• Allergenic foods: delaying the introduction of priority food allergens is not currently recommended to prevent food allergies, including for infants at risk of atopy (good evidence; previously fair)• Early introduction and repeated ingestion of food allergens, such as egg, fish, and peanut products, starting at 6 mo of age or earlier is associated with a statistically significant reduction in risk of these respective food allergies2529
   • Avoid hard, small, round, smooth, and sticky solid foods until 3 y of age. Encourage child to remain seated while eating and drinking• Further strategies provided for the prevention of choking23
   • Avoid sweetened juices and liquids (good evidence; previously consensus)• Limit sweetened drinks or juice to prevent dental caries and obesity, and because these liquids take the place of more nutritious foods23
  • Avoid all sweetened fruit drinks, sport drinks, energy drinks, and soft drinks; restrict fruit juice consumption to a maximum of 1/2 cup (125 mL) per d
  • Promote family meals with independent feeding or self-feeding while offering a variety of healthy foods• A healthy approach to eating promotes a parent-child division of responsibility in feeding. The parent decides what, where, and when, whereas the child decides how much23
Education and advice: repeat discussion of items is based on perceived risk or need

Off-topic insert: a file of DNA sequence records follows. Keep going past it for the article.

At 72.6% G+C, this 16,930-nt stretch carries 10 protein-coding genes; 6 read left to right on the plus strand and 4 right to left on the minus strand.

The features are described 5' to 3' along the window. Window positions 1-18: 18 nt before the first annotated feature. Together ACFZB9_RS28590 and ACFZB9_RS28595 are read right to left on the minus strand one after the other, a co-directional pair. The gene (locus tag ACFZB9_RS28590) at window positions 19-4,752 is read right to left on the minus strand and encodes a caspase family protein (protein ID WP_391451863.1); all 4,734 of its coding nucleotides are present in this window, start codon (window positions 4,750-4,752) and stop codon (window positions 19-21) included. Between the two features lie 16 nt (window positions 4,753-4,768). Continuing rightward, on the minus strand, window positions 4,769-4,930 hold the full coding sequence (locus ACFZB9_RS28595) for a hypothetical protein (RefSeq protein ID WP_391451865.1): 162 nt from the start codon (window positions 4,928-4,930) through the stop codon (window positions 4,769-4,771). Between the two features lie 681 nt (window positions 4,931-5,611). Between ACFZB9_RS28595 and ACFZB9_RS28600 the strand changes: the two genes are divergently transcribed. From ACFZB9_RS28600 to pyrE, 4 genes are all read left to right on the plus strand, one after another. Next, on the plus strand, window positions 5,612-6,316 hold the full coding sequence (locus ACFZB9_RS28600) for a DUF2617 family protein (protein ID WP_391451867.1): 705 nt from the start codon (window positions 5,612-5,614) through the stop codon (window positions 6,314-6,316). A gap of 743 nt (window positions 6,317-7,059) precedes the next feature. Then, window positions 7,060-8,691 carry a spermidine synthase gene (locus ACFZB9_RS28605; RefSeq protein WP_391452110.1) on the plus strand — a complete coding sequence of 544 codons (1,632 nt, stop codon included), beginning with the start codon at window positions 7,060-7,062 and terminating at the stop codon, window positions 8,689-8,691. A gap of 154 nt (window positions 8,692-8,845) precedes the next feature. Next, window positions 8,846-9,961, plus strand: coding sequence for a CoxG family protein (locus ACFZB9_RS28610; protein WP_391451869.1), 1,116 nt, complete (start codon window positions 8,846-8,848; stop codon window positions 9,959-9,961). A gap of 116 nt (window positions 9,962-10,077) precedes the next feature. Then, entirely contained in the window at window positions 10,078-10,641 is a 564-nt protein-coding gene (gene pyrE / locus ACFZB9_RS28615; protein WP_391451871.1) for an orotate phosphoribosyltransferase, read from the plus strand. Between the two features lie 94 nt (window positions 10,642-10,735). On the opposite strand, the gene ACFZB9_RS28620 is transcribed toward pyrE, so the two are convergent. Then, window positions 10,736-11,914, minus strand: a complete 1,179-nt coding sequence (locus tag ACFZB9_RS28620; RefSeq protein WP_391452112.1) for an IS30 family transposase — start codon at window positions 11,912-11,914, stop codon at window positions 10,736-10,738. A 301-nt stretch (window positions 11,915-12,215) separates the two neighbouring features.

Injury prevention
  • Assessment of bruising: unexplained injuries (eg, fractures, bruising, burns) or injuries that do not fit the rationale provided or developmental stage raise concern of child maltreatment• Caregiver frustration with infant crying can lead to child maltreatment or inflicted injury (eg, head injury, fractures, bruising)30
  • Motorized vehicle safety recommendations now include all-terrain vehicles and snowmobiles31,32NA
  • Use rear-facing infant or child seat that is approved by the manufacturer for use until at least 2 y of age. After this, use booster seat for children 18 to 36 kg (40 to 80 lbs) and up to 145 cm (4 ft 9 in)• Car seat wording has been updated according to Transport Canada recommendations33
  • Crib safety or room-sharing: infants should sleep in a crib, cradle, or bassinet, without soft objects, loose bedding, and similar items that meet current 2015 Health Canada regulations, in the parents’ room for the first 6 mo of life.34,35 Room-sharing is protective against SIDSNA
  • While supine for sleep, the orientation of the infant’s head should be varied. After the umbilical cord stump has detached, infants should have supervised “tummy time” while awake• These recommendations were updated for the prevention of positional plagiocephaly36
  • Swaddling must be done properly and is not recommended after the first 2 mo of life (change from 6 mo). A swaddled infant must always be placed supine, with free movement of hips and legs, and the head uncovered• Although proper swaddling of the infant for the first 2 mo of life might promote longer sleep periods, it can be associated with adverse events (hyperthermia, SIDS, or development of hip dysplasia) if misapplied, and is not recommended beyond 2 mo of life37,38